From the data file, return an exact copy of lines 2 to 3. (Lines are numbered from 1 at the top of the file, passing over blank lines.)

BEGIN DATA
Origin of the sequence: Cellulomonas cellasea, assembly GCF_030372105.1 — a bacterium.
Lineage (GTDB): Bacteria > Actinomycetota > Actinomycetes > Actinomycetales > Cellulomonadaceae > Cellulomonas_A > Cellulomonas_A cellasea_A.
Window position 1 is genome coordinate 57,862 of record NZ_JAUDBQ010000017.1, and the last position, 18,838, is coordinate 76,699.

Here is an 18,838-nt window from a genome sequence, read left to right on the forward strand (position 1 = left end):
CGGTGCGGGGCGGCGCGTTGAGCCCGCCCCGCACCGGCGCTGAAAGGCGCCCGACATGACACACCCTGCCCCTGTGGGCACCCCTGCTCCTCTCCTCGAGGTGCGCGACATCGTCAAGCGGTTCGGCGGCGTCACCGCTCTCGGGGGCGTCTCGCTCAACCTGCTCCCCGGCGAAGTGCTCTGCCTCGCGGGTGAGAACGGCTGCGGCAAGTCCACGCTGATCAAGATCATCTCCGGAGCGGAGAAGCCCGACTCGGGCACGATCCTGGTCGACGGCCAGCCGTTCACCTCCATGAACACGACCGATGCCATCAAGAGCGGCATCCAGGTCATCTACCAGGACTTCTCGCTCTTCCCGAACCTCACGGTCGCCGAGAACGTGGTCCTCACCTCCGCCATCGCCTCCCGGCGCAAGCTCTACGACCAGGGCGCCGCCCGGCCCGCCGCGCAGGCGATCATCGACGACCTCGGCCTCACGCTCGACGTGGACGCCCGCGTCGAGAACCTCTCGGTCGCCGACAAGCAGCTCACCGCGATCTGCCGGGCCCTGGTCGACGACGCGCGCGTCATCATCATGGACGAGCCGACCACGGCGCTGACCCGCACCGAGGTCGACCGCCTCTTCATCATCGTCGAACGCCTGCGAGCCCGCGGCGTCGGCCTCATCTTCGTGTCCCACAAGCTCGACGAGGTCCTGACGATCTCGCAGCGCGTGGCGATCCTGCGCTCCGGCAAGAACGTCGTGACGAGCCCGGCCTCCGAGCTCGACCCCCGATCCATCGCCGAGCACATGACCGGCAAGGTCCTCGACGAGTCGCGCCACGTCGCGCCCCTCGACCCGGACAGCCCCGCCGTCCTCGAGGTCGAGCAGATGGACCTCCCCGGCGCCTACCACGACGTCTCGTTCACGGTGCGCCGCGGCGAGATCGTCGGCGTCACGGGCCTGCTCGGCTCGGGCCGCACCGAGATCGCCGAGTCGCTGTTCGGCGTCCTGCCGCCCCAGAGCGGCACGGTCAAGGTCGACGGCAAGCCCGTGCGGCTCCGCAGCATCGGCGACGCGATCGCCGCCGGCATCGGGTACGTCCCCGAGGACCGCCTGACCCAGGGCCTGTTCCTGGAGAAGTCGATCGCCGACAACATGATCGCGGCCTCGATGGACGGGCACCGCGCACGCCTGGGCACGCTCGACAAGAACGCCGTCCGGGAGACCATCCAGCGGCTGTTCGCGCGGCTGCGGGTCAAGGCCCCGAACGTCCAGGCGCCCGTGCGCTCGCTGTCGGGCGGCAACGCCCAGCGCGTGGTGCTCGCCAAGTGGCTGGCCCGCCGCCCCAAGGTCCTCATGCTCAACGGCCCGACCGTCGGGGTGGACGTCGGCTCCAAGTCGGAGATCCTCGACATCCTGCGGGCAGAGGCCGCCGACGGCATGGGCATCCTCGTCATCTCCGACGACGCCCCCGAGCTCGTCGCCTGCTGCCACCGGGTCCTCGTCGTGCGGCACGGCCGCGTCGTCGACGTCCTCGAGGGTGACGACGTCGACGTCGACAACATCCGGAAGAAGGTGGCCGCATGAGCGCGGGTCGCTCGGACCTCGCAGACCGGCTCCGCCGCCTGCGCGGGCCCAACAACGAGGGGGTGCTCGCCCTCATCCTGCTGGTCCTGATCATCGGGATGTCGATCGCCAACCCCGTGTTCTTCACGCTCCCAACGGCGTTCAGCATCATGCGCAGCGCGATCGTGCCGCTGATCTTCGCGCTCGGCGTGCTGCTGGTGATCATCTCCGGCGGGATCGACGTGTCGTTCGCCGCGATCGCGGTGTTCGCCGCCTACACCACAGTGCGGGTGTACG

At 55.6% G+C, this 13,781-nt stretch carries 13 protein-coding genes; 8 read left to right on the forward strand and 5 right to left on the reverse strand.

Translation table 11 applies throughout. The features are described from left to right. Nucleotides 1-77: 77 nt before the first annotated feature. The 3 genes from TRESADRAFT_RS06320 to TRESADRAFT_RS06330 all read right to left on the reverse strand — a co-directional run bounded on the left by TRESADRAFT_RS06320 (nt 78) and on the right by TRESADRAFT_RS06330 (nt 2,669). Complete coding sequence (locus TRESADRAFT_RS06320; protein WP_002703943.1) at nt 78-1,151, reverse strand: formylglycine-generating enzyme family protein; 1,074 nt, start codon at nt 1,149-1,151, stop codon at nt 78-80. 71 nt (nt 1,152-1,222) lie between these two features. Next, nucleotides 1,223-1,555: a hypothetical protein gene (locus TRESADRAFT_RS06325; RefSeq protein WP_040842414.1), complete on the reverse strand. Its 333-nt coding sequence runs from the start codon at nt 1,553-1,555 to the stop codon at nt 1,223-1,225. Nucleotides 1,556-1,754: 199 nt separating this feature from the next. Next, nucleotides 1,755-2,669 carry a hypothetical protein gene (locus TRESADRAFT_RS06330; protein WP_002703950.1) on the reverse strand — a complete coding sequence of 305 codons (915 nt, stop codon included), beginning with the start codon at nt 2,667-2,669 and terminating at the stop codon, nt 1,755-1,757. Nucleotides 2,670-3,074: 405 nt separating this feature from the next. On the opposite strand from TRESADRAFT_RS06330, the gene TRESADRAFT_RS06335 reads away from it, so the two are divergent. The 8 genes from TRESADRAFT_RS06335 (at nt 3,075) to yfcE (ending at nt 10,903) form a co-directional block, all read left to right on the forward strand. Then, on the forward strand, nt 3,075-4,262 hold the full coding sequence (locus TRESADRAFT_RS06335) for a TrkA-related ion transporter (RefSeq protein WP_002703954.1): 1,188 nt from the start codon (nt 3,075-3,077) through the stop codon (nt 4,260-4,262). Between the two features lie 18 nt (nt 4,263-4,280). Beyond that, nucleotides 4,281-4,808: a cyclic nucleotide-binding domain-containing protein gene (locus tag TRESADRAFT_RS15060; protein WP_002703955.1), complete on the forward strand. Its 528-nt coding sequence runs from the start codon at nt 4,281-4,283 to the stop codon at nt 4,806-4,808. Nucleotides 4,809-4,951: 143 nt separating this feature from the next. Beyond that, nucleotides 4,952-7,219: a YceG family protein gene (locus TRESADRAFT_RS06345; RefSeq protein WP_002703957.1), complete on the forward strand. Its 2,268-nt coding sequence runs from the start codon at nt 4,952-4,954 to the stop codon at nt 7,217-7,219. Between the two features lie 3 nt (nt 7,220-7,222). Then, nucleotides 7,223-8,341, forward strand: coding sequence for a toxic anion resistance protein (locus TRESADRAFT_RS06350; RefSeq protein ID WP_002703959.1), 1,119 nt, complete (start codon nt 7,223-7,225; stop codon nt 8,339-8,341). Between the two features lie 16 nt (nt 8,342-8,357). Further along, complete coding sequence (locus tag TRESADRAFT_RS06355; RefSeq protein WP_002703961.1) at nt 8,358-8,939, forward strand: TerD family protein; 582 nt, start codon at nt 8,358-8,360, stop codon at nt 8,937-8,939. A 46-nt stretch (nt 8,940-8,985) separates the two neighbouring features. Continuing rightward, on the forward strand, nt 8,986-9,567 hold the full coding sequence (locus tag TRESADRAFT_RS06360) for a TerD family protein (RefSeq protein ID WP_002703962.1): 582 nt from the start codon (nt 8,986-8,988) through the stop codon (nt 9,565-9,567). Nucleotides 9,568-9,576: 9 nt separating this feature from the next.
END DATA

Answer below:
Lineage (GTDB): Bacteria > Actinomycetota > Actinomycetes > Actinomycetales > Cellulomonadaceae > Cellulomonas_A > Cellulomonas_A cellasea_A.
Window position 1 is genome coordinate 57,862 of record NZ_JAUDBQ010000017.1, and the last position, 18,838, is coordinate 76,699.